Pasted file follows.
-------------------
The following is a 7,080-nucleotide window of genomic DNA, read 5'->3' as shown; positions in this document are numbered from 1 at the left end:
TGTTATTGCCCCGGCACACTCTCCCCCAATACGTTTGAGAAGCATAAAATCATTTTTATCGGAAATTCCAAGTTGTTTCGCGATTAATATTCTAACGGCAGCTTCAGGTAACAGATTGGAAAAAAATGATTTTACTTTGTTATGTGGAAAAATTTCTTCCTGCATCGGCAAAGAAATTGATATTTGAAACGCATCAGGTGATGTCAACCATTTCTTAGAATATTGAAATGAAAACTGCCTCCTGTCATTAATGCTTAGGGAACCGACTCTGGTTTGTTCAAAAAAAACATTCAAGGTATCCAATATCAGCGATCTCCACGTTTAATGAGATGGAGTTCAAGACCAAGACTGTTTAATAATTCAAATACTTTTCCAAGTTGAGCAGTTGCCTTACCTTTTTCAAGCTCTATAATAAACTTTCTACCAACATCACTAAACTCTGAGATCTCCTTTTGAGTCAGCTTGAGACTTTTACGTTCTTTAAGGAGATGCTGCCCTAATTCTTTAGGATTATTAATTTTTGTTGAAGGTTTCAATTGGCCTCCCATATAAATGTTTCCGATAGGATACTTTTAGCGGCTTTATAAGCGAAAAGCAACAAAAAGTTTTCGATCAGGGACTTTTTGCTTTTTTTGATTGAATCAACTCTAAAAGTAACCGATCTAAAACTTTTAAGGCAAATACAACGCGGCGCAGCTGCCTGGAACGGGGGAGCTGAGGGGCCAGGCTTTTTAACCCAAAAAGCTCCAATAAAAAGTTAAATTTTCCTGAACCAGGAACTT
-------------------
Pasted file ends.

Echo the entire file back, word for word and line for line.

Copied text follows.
The following is a 7,080-nucleotide window of genomic DNA, read 5'->3' as shown; positions in this document are numbered from 1 at the left end:
TGTTATTGCCCCGGCACACTCTCCCCCAATACGTTTGAGAAGCATAAAATCATTTTTATCGGAAATTCCAAGTTGTTTCGCGATTAATATTCTAACGGCAGCTTCAGGTAACAGATTGGAAAAAAATGATTTTACTTTGTTATGTGGAAAAATTTCTTCCTGCATCGGCAAAGAAATTGATATTTGAAACGCATCAGGTGATGTCAACCATTTCTTAGAATATTGAAATGAAAACTGCCTCCTGTCATTAATGCTTAGGGAACCGACTCTGGTTTGTTCAAAAAAAACATTCAAGGTATCCAATATCAGCGATCTCCACGTTTAATGAGATGGAGTTCAAGACCAAGACTGTTTAATAATTCAAATACTTTTCCAAGTTGAGCAGTTGCCTTACCTTTTTCAAGCTCTATAATAAACTTTCTACCAACATCACTAAACTCTGAGATCTCCTTTTGAGTCAGCTTGAGACTTTTACGTTCTTTAAGGAGATGCTGCCCTAATTCTTTAGGATTATTAATTTTTGTTGAAGGTTTCAATTGGCCTCCCATATAAATGTTTCCGATAGGATACTTTTAGCGGCTTTATAAGCGAAAAGCAACAAAAAGTTTTCGATCAGGGACTTTTTGCTTTTTTTGATTGAATCAACTCTAAAAGTAACCGATCTAAAACTTTTAAGGCAAATACAACGCGGCGCAGCTGCCTGGAACGGGGGAGCTGAGGGGCCAGGCTTTTTAACCCAAAAAGCTCCAATAAAAAGTTAAATTTTCCTGAACCAGGAACTT